Willimantic, CT -- Students Heather Cyr '11 and Christina Vann '12, retired Eastern Psychology Professor Ann Marie Orza and community member Diane Tarricone were named recipients of Eastern Connecticut State University's 2011 Ella T. Grasso Distinguished Service Awards on March 30 at a ceremony in the J. Eugene Smith Library.
The Ella T. Grasso Distinguished Service Awards are presented annually to students, faculty and staff and community members in the Willimantic area who have shown an unwavering commitment to the advancement of the rights of women and the ending of gender inequality.
"Ella Grasso was a role model and still is an inspiration to many people," said Eastern President Elsa Núñez. "When I was a young professor in New York I used to go to Bella Abzug's speeches. She used to say, 'We may not have been at the Last Supper but we certainly will be at the next one.' Gains have been slow and steady and I am very proud of the women we honor tonight."
Cyr and Vann both exemplify the dedication to women's rights reflected in the Grasso Award. Cyr recently was named the recipient of the Connie Campo Award, which recognizes students in the English Department who show commitment to diversity and women's issues. She has worked as a teaching assistant in Introduction to Women's Studies courses, where she helped 70 students navigate through their coursework with ease. Cyr also participated in Southern Connecticut State University's annual Women's Studies Conference, not usually open to undergraduates, where she presented a paper she wrote that focused on incorporating community activism and feminist principles into the classroom.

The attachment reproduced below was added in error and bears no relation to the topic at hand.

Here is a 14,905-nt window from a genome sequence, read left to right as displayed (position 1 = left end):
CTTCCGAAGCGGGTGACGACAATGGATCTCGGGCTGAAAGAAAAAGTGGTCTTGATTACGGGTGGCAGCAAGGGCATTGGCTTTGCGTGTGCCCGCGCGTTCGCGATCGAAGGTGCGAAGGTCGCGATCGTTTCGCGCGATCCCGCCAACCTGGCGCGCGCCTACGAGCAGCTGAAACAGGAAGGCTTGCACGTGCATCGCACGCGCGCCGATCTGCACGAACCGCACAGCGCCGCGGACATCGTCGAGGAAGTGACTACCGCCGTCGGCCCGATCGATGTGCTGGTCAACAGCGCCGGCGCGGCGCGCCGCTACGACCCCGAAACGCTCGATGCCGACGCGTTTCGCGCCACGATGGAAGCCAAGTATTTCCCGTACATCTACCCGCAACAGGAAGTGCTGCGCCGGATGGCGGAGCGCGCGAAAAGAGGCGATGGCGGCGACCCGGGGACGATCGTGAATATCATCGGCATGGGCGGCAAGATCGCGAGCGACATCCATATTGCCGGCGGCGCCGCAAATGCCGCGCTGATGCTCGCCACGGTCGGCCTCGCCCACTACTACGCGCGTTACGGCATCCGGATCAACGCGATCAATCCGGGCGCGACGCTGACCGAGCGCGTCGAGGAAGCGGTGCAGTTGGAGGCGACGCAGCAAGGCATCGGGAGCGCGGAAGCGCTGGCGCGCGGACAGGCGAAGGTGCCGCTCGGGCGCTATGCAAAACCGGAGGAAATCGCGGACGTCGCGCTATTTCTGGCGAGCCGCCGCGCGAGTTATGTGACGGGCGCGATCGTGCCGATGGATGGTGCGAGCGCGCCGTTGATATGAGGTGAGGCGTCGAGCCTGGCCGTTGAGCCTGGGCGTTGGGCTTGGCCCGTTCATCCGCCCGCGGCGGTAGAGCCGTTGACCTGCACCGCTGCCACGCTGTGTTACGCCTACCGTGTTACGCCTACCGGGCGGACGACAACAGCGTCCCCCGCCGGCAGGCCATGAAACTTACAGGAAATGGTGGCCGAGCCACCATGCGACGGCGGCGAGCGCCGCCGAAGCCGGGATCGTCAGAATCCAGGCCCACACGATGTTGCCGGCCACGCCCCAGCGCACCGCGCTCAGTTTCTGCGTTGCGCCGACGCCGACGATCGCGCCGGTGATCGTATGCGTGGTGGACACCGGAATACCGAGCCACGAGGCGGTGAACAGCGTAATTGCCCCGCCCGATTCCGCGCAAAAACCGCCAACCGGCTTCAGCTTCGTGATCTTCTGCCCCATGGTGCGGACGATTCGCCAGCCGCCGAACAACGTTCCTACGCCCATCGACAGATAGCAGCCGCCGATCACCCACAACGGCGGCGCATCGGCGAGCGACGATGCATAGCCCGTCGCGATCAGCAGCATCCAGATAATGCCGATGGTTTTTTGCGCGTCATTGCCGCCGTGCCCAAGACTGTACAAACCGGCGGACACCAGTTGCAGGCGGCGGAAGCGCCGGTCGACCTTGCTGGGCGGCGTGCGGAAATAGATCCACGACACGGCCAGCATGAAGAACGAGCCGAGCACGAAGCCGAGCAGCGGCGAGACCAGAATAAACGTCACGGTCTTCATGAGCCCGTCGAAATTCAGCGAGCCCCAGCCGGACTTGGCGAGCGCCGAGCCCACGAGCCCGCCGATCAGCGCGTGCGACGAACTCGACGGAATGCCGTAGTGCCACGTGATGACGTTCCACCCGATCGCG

Vann has been an active participant in numerous Women's Center programs. She recently spearheaded the 2011 Vagina Monologues production, which she also organized in 2010. She helped coordinate the Take Back the Night event designed to increase public awareness of sexual violence; helped with guest lecturers for University Hour; developed the Women's Center website; and documented the history of the Women's Center. She recently was accepted into Eastern's Early Childhood Education program and was awarded the program's Minority Teachers Scholarship.
During her 27 years at Eastern, Professor Orza focused heavily on empowering women through her teaching, mentoring, research and curriculum development. Orza prided herself on mentoring thousands of students, helping them find jobs and internships; taking some into her home when they had nowhere else to go; and acting as a role model.
One of her proudest achievements was the development of the first course at Eastern on the psychology of women, now one of the liberal arts core courses and one of the most popular courses at the University. Orza was a leader in the development of the Women's Studies minor and the Women's Center. She also was a member of WVIT-TV's public affairs show, "What About Women," serving on the board for more than 20 years.
Tarricone, has served in the mental health field for 25 years through numerous counseling positions at the Rainbow Center at the University of Connecticut; the Partial Hospital Program at Natchaug Hospital; and as an adjunct faculty member in the Psychology Department at Eastern since 2005, and at Goodwin College since 2002.
A major focus for Tarricone has been her service as director of the Next Step Cottage, a work release and substance abuse treatment program in Willimantic designed to help women re-renter the community after incarceration. The program helps participants develop independence, responsibility and job skills through therapy and a 12-step program. Tarricone stresses the importance of education, art and culture to those in the program encouraging them to attend events at Eastern.